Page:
Directors: Kate McIntyre Clere, Saraswati Clere
Narrated by Annette Bening, “Yogawoman” is a rangy but lethargically paced documentary about the gender-specific practice of yoga, and a serviceable and well-meaning project that could have benefited from a stronger editorial vision.
Yoga is presently practiced by an estimated 20 million people in the United States, 85 percent of whom are women. But the ancient practice, born of India thousands of years ago, was actually designed specifically for men, and initially brought west by a lineage of male teachers. Directors Kate McIntyre Clere and Saraswati Clere shine a light on some of the world’s leading experts and teachers who have helped blaze a dynamic new trail for women, replacing yoga’s more rigid style with a more distinctly feminine practice that honors flow, strength, community, and even activism and the cyclical nature of women’s lives.
This is clearly a sermon to the choir — there’s little effort or care paid to an in-point for general audiences, even though Indra Devi, doyenne of yoga from the 1930s, is nominally touched upon. “Yogawoman” clearly has a lot to say, but it lacks the ability to cogently group and order its thoughts. Borderline inane narration (“Desperate to keep up with increasing pressures of the modern world, women are looking to find peace and balance in their lives”) does the material no particular good, undercutting the naturally sympathetic and erudite cadence of Bening, an avowed yoga practitioner.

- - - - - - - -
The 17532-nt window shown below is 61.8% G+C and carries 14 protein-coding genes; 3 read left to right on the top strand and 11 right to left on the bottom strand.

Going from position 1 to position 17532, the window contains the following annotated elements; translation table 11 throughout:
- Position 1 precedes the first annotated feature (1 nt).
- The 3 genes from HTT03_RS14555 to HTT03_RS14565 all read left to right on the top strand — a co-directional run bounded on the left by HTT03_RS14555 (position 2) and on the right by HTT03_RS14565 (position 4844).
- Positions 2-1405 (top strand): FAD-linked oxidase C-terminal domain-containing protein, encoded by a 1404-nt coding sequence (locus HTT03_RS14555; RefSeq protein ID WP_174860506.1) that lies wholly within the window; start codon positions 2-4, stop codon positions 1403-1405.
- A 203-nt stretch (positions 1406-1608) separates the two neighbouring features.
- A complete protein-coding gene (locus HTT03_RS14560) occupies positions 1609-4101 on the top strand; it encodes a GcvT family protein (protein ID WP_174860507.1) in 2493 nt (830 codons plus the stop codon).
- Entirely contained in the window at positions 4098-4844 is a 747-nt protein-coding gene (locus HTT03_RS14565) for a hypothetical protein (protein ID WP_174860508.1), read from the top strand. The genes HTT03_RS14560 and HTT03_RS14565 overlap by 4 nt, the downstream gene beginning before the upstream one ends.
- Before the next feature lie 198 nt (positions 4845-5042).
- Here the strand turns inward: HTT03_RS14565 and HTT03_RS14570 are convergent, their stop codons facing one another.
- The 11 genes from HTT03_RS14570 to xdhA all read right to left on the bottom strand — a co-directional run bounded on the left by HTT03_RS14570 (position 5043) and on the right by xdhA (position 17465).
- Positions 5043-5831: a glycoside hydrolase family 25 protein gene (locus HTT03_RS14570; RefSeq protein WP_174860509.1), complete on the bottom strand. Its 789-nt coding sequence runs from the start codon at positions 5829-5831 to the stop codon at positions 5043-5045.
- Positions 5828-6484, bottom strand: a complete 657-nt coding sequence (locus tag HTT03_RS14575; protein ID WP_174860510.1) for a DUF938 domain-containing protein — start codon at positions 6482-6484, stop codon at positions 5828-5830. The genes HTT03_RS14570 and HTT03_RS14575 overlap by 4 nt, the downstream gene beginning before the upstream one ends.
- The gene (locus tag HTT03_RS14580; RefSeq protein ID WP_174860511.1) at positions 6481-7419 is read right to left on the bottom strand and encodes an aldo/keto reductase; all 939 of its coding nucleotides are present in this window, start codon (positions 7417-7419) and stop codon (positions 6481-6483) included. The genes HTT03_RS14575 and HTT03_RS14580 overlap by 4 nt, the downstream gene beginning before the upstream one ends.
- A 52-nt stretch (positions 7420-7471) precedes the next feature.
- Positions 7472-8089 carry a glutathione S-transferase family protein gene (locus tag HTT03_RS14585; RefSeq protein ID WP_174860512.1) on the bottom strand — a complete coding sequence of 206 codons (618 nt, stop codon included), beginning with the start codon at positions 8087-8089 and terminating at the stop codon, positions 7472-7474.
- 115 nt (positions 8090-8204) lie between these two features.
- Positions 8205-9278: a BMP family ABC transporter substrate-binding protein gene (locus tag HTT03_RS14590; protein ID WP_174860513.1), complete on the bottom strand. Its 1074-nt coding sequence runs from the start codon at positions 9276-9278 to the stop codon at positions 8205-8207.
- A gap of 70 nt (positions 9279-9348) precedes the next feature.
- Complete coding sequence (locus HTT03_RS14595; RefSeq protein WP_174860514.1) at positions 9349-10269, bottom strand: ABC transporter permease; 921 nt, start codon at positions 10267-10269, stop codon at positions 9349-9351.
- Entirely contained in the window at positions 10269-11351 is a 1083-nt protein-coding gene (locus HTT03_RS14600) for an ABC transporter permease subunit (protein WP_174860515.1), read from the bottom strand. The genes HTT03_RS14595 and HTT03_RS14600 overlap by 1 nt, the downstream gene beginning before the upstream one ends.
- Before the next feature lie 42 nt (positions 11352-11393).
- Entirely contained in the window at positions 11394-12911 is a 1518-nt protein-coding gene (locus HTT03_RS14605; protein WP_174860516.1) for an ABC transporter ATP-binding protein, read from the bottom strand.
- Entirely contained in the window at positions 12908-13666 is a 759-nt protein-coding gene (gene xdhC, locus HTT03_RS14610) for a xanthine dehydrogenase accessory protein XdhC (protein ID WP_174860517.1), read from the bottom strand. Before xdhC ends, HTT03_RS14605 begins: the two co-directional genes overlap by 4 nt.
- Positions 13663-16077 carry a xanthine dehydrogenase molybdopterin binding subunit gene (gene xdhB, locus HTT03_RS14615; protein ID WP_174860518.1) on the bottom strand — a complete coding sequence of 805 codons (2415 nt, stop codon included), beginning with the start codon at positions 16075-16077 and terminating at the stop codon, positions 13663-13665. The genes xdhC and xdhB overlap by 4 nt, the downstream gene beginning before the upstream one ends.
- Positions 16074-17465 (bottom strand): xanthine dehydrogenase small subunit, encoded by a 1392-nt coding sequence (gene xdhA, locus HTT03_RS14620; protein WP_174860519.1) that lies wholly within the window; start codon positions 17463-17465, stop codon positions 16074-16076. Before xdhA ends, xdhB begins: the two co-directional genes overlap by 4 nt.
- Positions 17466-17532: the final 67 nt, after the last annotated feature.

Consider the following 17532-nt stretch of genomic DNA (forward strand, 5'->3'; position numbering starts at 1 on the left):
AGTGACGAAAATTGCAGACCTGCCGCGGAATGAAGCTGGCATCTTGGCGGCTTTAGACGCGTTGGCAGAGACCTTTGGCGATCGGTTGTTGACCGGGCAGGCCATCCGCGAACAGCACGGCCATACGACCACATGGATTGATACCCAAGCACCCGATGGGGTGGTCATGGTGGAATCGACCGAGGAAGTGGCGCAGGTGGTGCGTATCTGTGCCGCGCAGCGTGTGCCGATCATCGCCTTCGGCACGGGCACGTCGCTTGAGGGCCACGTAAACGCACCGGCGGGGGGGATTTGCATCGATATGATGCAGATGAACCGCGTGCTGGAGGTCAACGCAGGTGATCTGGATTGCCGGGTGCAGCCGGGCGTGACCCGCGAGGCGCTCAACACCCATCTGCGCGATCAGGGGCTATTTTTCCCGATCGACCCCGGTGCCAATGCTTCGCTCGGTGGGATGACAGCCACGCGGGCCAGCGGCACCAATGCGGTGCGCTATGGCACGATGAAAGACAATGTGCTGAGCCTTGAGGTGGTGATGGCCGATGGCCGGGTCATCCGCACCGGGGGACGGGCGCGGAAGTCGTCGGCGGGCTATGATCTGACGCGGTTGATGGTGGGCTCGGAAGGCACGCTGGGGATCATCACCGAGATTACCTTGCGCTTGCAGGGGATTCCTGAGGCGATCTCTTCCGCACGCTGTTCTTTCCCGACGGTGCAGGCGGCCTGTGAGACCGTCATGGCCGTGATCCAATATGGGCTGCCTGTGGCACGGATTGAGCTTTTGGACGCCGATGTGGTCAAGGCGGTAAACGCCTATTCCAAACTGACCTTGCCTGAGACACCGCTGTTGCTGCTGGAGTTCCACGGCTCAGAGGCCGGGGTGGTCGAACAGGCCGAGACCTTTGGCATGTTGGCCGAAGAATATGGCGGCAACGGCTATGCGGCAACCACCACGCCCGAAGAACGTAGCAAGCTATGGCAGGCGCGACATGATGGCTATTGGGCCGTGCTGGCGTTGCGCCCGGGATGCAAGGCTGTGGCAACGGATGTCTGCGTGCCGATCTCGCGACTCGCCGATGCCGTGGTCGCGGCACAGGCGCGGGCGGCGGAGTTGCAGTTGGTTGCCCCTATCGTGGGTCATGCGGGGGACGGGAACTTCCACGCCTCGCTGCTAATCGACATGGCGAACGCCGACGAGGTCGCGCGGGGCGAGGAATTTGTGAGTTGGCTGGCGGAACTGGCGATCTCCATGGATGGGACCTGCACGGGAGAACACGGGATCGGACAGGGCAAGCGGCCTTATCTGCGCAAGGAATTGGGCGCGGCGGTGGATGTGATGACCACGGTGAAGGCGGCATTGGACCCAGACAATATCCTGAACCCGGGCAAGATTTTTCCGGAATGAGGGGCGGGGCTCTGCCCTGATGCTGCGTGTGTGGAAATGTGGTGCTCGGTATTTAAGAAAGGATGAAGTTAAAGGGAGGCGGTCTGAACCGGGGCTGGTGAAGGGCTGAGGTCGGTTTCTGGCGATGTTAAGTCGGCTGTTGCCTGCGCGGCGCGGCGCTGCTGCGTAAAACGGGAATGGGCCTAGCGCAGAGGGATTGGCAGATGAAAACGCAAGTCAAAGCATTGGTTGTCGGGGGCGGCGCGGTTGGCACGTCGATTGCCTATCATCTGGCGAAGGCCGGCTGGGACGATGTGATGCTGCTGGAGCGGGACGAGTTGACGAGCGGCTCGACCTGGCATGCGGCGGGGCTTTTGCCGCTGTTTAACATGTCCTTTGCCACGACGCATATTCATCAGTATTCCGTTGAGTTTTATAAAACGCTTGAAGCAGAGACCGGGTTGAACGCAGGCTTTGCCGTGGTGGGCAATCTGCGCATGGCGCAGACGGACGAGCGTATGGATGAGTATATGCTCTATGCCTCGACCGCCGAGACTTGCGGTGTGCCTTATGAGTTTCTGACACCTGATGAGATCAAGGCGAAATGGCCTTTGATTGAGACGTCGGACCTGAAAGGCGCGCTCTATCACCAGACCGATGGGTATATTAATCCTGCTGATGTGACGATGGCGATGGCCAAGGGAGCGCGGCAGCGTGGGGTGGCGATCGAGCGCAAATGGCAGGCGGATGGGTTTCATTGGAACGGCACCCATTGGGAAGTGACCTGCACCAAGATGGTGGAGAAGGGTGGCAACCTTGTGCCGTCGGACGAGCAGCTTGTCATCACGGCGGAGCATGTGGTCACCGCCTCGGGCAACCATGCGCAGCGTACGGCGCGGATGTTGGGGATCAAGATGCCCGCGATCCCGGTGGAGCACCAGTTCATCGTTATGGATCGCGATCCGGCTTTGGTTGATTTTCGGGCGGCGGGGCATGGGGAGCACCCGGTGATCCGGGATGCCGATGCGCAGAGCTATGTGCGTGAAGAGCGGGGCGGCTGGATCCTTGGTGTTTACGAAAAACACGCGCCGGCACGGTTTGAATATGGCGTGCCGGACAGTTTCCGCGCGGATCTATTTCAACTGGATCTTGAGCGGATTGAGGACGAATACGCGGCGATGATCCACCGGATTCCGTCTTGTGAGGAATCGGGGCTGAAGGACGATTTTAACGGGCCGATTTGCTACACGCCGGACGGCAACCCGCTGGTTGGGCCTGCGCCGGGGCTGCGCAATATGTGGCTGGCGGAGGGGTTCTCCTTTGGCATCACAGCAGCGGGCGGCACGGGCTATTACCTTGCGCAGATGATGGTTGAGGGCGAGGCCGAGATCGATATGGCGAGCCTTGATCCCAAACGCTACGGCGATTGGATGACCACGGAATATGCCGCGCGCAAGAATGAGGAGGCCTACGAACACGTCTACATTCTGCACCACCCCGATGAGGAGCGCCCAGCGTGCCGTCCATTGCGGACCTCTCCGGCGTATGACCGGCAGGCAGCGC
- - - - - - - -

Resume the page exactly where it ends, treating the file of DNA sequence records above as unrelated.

Some of “Yogawoman” is quite interesting (in particular a seemingly successful “Art of Yoga” rehabilitative program for prisoners in a juvenile women’s system in San Mateo, California), and it makes a strong and easy connection between yoga and a more settled mind. The numerous physical health benefits of yoga are also addressed, though in ping-pong fashion, from “enhancing the immune system through lymphatic flow” to better accommodating hormonal flux. For instance, New York City teacher Tari Prinster says she started doing yoga for all the wrong reasons (vanity), but eventually found it instrumental in battling her breast cancer diagnosis.
All of this is probably true, to varying degrees, but it’s presented as fact from interviewees rather than explained physiologically. With a stronger narrative spine and a little more sense of gender-gap curiosity — about how and why this supposed “men’s practice” made the leap that it did — “Yogawoman” could itself bridge the gap between faithful yoga adherents and a general audience. As is, it does not achieve that.
NOTE: “Yogawoman” opens this week in Los Angeles at the Laemmle Monica 4-Plex, NoHo 7 and Playhouse 7. For additional information on other theatrical engagements and the movie in general, visit www.ShadowDistribution.com/Yogawoman/.
Written by: Brent Simon